It smells exactly like that and sloshes around with the same viscosity. From a purely chemical point of view, there is no difference between the two. Because the canister product called eFuel was brewed in the laboratory in such a way that it corresponds to mineral oil fuel.
Our three-door doesn’t really care, the main thing is that the stuff ignites properly. And that’s exactly what it’s about: How do you drive with eFuel, are there differences between natural and laboratory products? Clear no!
The Mini Cooper behaves no differently with eFuel than it would otherwise with super-supply. With its typical chatter, the three-cylinder comes to life and does what everyone expects.
The 136 hp accelerate it sufficiently quickly to country road speed . The gears are turned evenly, the 1.5-liter barely slacks off. Unfortunately, the motorway was not part of the test track, but we do not doubt that everything would run normally here too.
The question remains: can the engine handle the new fuel? Such concerns are unfounded. eFuel is made up of the same elements as Super, and can be “constructed” even more purely. All burners should be able to tolerate it.
Says Prof. Dr. Thomas Koch, Head of the Institute for Piston Machines at KIT (Karlsruhe Institute of Technology): “Negative influences on the drive train have not yet been diagnosed and are not expected. Rather, even smaller product advantages are possible with eFuels. ”So: bring on the synthetic super!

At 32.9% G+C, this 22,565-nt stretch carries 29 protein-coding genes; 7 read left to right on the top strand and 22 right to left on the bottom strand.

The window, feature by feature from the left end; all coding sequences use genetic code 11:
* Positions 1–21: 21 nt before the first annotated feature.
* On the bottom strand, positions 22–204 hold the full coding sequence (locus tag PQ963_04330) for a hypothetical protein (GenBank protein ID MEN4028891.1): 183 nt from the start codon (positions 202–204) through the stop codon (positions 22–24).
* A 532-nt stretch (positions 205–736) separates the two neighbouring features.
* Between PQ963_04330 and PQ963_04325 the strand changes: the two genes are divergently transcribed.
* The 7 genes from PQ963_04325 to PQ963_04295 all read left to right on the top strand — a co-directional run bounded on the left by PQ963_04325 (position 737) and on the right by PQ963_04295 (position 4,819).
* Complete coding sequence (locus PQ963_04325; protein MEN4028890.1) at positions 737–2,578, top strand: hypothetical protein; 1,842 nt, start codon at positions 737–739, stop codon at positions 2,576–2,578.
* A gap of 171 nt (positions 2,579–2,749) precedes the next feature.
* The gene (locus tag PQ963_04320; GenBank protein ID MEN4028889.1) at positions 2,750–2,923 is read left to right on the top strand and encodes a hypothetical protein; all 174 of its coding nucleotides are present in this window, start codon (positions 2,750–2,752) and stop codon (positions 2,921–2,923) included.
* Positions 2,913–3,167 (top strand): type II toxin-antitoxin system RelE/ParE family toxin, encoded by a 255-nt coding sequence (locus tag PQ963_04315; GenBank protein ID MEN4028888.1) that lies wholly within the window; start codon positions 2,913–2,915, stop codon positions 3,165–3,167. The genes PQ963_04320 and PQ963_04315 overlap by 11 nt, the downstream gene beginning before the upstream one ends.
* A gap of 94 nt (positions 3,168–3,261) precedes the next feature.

Mineral oil companies could add eFuels
Any amount of synthetic fuel can be mixed with normal gasoline or diesel. And that “without having to make adjustments to the vehicle,” says Udo Weber. The Uniti chairman (Federal Association of Medium-Sized Mineral Oil Companies) is currently building a tank farm for eFuels in Fulda.
From 2022 he wants to add some of this to conventional diesel. A combustion engine could also run 100 percent on eFuel. But that is still too expensive. The ten percent admixture only adds a few cents to the liter.
The oil industry is not quite as convinced of the use of eFuel in cars as Weber. Shell, for example, is already researching synthetic fuels in two laboratories, in Hamburg and Amsterdam.
However, the oil multinational mainly believes in a use in aviation. On the other hand, Shell is currently building one thing in particular at the car filling stations: fast chargers for e-cars.
BP sees it similarly, where it says about CO 2 minimization: “In addition to electromobility, synthetic alternatives will also play a role in the future. Aviation in particular offers great potential for using synthetic fuels because there are no alternative drives. “
At the beginning of September, it became clear where the journey is headed when it comes to hydrogen (which is also used to produce eFuels). The federal government announced that Germany would get an innovation center for hydrogen technology (ITZ) – with locations in Chemnitz, Duisburg and Pfeffenhausen (Bavaria). There will also be a consortium in northern Germany. 290 million euros are available for this by the end of 2024.
What do eFuels cost?
So far, eFuel has been produced in small pilot plants and is still a long way from being able to be supplied across the board. Production under laboratory conditions initially results in a liter price of around EUR 4.50 – which of course is not competitive with fossil fuels.